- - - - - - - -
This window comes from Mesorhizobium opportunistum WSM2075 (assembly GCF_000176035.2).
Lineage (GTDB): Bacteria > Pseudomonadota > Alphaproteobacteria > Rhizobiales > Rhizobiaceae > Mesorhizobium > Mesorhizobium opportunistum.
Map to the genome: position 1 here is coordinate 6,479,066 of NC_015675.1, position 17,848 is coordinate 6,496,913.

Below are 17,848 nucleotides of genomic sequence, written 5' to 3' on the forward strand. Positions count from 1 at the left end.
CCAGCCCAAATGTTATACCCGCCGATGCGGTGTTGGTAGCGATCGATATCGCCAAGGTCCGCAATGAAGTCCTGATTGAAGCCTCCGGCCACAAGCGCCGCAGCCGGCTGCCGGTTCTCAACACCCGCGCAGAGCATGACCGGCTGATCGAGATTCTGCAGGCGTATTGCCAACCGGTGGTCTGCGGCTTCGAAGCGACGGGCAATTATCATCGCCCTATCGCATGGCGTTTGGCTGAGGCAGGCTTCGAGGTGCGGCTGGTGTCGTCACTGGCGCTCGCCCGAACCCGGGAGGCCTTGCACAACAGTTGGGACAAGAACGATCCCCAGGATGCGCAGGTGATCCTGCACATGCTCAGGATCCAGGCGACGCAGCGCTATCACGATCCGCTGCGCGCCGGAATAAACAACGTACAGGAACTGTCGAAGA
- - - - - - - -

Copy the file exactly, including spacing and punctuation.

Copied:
This window comes from Mesorhizobium opportunistum WSM2075 (assembly GCF_000176035.2).
Lineage (GTDB): Bacteria > Pseudomonadota > Alphaproteobacteria > Rhizobiales > Rhizobiaceae > Mesorhizobium > Mesorhizobium opportunistum.
Map to the genome: position 1 here is coordinate 6,479,066 of NC_015675.1, position 17,848 is coordinate 6,496,913.

Below are 17,848 nucleotides of genomic sequence, written 5' to 3' on the forward strand. Positions count from 1 at the left end.
CCAGCCCAAATGTTATACCCGCCGATGCGGTGTTGGTAGCGATCGATATCGCCAAGGTCCGCAATGAAGTCCTGATTGAAGCCTCCGGCCACAAGCGCCGCAGCCGGCTGCCGGTTCTCAACACCCGCGCAGAGCATGACCGGCTGATCGAGATTCTGCAGGCGTATTGCCAACCGGTGGTCTGCGGCTTCGAAGCGACGGGCAATTATCATCGCCCTATCGCATGGCGTTTGGCTGAGGCAGGCTTCGAGGTGCGGCTGGTGTCGTCACTGGCGCTCGCCCGAACCCGGGAGGCCTTGCACAACAGTTGGGACAAGAACGATCCCCAGGATGCGCAGGTGATCCTGCACATGCTCAGGATCCAGGCGACGCAGCGCTATCACGATCCGCTGCGCGCCGGAATAAACAACGTACAGGAACTGTCGAAGA